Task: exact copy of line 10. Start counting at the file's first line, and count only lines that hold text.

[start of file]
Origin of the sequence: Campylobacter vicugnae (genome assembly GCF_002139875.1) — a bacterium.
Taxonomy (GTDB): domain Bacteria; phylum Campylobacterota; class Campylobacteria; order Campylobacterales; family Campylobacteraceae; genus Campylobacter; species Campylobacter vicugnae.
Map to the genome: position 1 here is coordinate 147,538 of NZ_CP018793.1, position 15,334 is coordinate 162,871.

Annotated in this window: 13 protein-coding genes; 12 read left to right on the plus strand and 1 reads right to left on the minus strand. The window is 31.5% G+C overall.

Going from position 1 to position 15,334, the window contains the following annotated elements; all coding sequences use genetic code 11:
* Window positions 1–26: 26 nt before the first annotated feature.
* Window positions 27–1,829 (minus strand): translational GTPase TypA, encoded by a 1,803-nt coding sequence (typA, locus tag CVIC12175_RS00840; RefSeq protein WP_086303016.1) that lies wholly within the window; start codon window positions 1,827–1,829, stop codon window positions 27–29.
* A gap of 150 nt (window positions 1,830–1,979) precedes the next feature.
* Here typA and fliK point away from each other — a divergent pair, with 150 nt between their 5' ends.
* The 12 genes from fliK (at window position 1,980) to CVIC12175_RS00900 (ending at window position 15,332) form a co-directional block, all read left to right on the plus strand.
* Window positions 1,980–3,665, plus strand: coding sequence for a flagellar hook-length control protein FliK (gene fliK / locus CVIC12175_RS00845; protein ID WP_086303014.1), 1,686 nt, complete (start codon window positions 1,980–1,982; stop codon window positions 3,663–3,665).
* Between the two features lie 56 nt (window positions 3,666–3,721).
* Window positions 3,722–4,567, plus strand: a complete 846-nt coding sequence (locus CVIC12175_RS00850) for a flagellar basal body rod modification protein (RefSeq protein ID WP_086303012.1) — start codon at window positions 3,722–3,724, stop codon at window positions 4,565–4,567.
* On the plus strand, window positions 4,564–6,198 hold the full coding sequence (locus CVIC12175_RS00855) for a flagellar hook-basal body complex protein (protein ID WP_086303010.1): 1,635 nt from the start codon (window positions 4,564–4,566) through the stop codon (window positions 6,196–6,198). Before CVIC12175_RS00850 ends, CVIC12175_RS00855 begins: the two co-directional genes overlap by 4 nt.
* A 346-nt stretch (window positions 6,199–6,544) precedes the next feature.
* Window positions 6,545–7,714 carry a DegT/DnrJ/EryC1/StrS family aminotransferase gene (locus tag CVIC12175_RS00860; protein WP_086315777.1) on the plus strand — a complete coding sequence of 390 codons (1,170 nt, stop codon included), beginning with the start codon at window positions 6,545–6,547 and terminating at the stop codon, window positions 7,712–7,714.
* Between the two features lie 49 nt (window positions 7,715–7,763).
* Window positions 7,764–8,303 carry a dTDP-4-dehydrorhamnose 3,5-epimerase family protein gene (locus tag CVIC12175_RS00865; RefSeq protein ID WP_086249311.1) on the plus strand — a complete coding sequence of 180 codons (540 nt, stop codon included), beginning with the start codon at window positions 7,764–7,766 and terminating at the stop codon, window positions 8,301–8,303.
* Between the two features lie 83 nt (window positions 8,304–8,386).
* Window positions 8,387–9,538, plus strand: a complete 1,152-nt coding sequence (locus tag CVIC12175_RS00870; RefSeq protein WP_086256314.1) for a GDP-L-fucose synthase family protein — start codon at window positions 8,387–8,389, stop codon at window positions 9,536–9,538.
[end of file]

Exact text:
* The 12 genes from fliK (at window position 1,980) to CVIC12175_RS00900 (ending at window position 15,332) form a co-directional block, all read left to right on the plus strand.